* The ''Series/DoctorWho'' episode "The Time of Angels": "Father Octavian, Sir. Bishop, 2nd class. Twenty clerics at my command. The troops are already in the DropShip and landing shortly." According to the Doctor, "It's the 51st Century. The Church has moved on."
** The year afterwards, we got a villainous example in "[[Recap/DoctorWhoS32E7AGoodManGoesToWar A Good Man Goes To War]]". The rank-and-file soldiers mostly seem like ordinary people (there's even a married gay couple), but the [[EliteMooks Headless Monks]] are -- well, the name [[ExactlyWhatItSaysOnTheTin kind of sums it up]]. Oddly, they seem to be made up of different denominations -- the married couple are Anglican, but their colonel refers to a "Papal Mainframe". (Granted, the same colonel mentions the Queen and its three thousand years in the future so it's not too unreasonable to suppose that the Catholic and Anglican churches have merged, along with the Army by then.)
** The army in [[Recap/DoctorWhoS32E7AGoodManGoesToWar A Good Man Goes To War]] is explicitly a task force made out of a levy of allied political entities with the specific aim of taking down The Doctor. The "Gamma Girl" is from a world that is mentioned as being "Heaven Neutral" making her presence odd, since they apparently aren't involved in this conflict. This could mean that most soldiers at this time in history are "clerics", or, possibly, that the conflict with the Doctor is a holy war that all the denominations have agreed upon.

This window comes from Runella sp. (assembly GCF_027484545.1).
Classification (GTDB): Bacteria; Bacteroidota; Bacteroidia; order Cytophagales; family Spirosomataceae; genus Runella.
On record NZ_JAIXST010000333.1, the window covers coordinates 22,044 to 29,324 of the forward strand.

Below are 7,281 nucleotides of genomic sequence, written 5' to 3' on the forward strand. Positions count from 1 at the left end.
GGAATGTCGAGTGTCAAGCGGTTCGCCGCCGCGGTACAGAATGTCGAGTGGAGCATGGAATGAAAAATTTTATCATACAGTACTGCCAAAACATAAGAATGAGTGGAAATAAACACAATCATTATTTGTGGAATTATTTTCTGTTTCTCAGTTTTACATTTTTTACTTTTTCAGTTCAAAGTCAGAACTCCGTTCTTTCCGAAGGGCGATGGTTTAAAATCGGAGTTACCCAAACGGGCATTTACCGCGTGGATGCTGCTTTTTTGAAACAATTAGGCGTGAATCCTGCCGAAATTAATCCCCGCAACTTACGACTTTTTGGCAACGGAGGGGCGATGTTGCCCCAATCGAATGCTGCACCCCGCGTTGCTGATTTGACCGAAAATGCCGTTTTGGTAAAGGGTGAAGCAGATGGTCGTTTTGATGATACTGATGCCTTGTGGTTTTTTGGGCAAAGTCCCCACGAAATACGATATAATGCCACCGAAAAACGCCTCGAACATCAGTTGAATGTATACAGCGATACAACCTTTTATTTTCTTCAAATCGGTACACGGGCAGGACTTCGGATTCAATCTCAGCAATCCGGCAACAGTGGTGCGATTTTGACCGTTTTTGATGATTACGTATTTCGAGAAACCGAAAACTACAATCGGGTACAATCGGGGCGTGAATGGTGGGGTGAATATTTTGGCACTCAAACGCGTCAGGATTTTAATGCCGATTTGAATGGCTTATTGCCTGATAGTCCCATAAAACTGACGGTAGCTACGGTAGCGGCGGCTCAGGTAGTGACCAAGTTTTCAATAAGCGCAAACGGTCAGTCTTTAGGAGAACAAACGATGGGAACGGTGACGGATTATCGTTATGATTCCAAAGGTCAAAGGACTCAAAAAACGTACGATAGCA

** "The Time of the Doctor" featured the Papal Mainframe (first mentioned in "A Good Man Goes to War"; Colonel Manton's edict to lower the Headless Monks' hoods came "by the divine grant of the Papal Mainframe herself" and revealed that it is actually a massive space church built into a starship, and that it is commanded by an old friend of the Doctor's named Tasha Lem. The church functioned as an "intergalactic UN", and strove to maintain peace and security. Although at first benevolent (like the clerics seen in Series 5), they and the Doctor became entangled in a predicament which prompted Tasha to issue an "unscheduled faith change," dedicating the church to the purpose of keeping the Doctor from speaking his name on Trenzalore to release the Time Lords (which would incite another Time War), and declaring that only the Doctor's silence would fall on Trenzalore. It was also revealed that the memory-proof Silents that appeared in Series 6 are the church's genetically-engineered "confessional priests," and that the iteration of the church that was seen in "A Good Man Goes to War" was a RenegadeSplinterFaction led by Madame Kovarian that resorted to extremism in order to maintain the Doctor's silence, by traveling back along his timeline and attempting to kill him (via blowing up his TARDIS in Series 5 and training River to assassinate him in Series 6) so that he could never go to Trenzalore in the first place ([[StableTimeLoop although, in reality, they just ended up creating the very situation that they were trying to prevent]]).